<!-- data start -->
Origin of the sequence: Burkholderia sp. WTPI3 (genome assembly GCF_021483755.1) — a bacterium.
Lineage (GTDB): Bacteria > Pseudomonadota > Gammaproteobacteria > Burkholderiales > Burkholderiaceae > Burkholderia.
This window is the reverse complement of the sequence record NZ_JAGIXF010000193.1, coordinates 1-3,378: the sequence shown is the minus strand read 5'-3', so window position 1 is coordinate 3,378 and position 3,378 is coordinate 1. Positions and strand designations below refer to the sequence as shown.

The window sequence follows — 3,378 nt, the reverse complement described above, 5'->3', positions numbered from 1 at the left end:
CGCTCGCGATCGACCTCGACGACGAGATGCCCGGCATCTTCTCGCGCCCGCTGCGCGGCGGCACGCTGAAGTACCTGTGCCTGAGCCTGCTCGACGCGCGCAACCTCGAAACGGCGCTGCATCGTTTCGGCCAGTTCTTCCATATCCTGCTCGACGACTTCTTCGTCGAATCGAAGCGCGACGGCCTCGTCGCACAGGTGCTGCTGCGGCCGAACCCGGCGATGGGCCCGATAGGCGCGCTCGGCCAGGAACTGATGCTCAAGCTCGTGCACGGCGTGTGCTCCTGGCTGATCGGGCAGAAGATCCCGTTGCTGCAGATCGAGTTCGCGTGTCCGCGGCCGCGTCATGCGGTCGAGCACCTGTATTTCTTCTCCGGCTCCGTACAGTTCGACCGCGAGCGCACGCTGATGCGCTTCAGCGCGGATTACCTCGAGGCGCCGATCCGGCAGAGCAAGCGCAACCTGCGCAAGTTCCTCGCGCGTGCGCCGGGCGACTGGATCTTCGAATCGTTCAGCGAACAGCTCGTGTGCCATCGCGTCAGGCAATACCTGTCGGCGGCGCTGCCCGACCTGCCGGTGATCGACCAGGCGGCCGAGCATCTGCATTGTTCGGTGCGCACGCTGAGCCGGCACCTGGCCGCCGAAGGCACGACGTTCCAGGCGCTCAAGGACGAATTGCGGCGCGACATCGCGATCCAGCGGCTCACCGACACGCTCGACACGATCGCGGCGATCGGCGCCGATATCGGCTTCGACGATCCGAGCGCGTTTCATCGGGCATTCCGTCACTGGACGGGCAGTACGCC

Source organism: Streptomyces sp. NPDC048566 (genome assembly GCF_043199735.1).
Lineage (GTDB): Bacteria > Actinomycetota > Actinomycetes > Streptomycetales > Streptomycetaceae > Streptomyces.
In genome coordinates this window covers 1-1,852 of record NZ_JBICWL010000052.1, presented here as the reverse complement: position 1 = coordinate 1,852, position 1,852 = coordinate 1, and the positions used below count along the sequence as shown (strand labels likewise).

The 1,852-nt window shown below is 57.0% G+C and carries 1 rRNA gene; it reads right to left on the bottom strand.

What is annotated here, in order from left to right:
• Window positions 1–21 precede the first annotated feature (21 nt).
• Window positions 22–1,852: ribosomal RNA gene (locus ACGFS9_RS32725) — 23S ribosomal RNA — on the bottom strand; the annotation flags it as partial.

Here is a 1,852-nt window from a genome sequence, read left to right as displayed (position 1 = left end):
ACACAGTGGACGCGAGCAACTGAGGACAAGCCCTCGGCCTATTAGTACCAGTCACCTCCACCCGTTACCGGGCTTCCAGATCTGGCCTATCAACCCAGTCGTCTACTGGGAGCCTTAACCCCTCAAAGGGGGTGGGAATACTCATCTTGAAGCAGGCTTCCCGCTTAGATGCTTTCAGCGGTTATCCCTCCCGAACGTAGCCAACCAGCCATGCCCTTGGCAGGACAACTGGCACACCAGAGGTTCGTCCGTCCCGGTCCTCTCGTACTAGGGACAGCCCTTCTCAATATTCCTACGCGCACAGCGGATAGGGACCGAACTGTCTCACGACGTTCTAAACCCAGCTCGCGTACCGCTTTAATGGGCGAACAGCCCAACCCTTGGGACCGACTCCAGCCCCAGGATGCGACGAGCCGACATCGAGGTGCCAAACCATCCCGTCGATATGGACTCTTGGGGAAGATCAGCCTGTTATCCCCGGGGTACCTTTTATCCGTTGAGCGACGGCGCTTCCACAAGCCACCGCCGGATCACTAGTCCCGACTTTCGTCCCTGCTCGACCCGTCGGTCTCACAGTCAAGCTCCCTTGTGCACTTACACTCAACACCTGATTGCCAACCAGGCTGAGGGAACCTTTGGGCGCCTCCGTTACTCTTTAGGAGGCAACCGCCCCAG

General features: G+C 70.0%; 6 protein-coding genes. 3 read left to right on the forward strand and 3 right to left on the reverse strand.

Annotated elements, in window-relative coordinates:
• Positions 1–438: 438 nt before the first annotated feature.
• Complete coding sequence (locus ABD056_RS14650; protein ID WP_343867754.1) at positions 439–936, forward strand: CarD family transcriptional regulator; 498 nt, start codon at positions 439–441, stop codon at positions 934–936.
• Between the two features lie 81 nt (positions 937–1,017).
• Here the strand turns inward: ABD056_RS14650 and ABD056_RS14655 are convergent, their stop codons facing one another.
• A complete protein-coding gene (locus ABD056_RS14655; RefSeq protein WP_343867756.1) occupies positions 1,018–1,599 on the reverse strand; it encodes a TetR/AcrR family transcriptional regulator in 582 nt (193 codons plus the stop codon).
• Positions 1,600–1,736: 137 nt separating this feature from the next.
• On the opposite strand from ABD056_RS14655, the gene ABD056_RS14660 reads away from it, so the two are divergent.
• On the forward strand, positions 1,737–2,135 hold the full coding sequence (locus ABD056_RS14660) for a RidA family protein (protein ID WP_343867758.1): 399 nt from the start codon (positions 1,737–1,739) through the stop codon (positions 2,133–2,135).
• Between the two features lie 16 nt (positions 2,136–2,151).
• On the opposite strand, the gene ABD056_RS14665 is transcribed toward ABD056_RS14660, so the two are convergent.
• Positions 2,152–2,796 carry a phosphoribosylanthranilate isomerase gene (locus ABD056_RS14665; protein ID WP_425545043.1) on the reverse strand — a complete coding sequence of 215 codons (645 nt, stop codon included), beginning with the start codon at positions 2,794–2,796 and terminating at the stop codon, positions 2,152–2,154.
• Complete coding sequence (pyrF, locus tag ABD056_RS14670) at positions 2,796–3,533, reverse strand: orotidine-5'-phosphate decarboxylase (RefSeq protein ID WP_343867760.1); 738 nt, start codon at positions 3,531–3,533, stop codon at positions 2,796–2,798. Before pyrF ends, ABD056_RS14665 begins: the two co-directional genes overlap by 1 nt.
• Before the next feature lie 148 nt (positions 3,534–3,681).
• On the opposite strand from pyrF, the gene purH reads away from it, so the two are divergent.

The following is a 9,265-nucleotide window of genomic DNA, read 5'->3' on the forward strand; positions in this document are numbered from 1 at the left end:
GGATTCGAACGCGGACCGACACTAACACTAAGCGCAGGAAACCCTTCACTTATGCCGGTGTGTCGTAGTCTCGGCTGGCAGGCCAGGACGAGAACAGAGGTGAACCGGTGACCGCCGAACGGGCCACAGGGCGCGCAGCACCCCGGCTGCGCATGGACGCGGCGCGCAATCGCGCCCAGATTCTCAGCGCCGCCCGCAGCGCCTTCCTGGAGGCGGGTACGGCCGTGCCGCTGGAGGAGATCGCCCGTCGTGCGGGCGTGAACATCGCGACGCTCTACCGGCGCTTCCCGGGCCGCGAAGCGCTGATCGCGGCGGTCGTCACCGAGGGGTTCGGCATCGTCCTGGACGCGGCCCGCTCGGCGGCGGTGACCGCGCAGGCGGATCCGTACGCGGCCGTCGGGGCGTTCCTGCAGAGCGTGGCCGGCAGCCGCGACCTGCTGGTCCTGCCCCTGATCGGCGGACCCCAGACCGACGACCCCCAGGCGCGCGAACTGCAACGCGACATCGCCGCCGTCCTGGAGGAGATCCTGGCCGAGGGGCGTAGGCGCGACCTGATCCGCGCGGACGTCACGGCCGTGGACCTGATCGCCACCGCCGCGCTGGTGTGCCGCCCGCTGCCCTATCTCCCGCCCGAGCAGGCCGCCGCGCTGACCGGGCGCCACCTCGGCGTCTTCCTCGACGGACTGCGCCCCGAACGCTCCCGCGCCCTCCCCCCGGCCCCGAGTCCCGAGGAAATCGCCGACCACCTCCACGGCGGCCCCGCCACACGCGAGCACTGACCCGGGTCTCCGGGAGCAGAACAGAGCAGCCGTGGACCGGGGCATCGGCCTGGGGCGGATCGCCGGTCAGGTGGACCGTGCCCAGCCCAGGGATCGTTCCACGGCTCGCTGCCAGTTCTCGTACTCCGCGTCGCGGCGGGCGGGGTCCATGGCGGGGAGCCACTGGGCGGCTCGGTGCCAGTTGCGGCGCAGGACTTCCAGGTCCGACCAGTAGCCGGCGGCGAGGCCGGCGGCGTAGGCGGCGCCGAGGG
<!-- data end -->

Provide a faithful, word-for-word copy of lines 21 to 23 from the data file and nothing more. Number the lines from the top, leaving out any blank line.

• A complete protein-coding gene (locus ABD056_RS14655; RefSeq protein WP_343867756.1) occupies positions 1,018–1,599 on the reverse strand; it encodes a TetR/AcrR family transcriptional regulator in 582 nt (193 codons plus the stop codon).
• Positions 1,600–1,736: 137 nt separating this feature from the next.
• On the opposite strand from ABD056_RS14655, the gene ABD056_RS14660 reads away from it, so the two are divergent.